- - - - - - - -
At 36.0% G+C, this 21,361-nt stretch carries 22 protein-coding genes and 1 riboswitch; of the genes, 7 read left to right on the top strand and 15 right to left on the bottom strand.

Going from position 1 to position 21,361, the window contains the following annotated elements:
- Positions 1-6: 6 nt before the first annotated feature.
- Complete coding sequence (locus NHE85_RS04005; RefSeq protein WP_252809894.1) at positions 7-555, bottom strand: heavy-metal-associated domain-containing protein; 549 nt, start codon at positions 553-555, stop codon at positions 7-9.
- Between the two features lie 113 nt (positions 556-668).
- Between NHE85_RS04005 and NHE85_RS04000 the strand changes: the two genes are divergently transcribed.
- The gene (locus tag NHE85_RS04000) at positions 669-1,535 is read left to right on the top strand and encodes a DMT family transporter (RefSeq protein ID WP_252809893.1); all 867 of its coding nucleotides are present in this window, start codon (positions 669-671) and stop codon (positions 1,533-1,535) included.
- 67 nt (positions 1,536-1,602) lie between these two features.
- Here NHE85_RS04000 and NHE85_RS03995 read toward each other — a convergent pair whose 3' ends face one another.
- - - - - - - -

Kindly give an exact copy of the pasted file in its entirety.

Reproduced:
At 36.0% G+C, this 21,361-nt stretch carries 22 protein-coding genes and 1 riboswitch; of the genes, 7 read left to right on the top strand and 15 right to left on the bottom strand.

Going from position 1 to position 21,361, the window contains the following annotated elements:
- Positions 1-6: 6 nt before the first annotated feature.
- Complete coding sequence (locus NHE85_RS04005; RefSeq protein WP_252809894.1) at positions 7-555, bottom strand: heavy-metal-associated domain-containing protein; 549 nt, start codon at positions 553-555, stop codon at positions 7-9.
- Between the two features lie 113 nt (positions 556-668).
- Between NHE85_RS04005 and NHE85_RS04000 the strand changes: the two genes are divergently transcribed.
- The gene (locus tag NHE85_RS04000) at positions 669-1,535 is read left to right on the top strand and encodes a DMT family transporter (RefSeq protein ID WP_252809893.1); all 867 of its coding nucleotides are present in this window, start codon (positions 669-671) and stop codon (positions 1,533-1,535) included.
- 67 nt (positions 1,536-1,602) lie between these two features.
- Here NHE85_RS04000 and NHE85_RS03995 read toward each other — a convergent pair whose 3' ends face one another.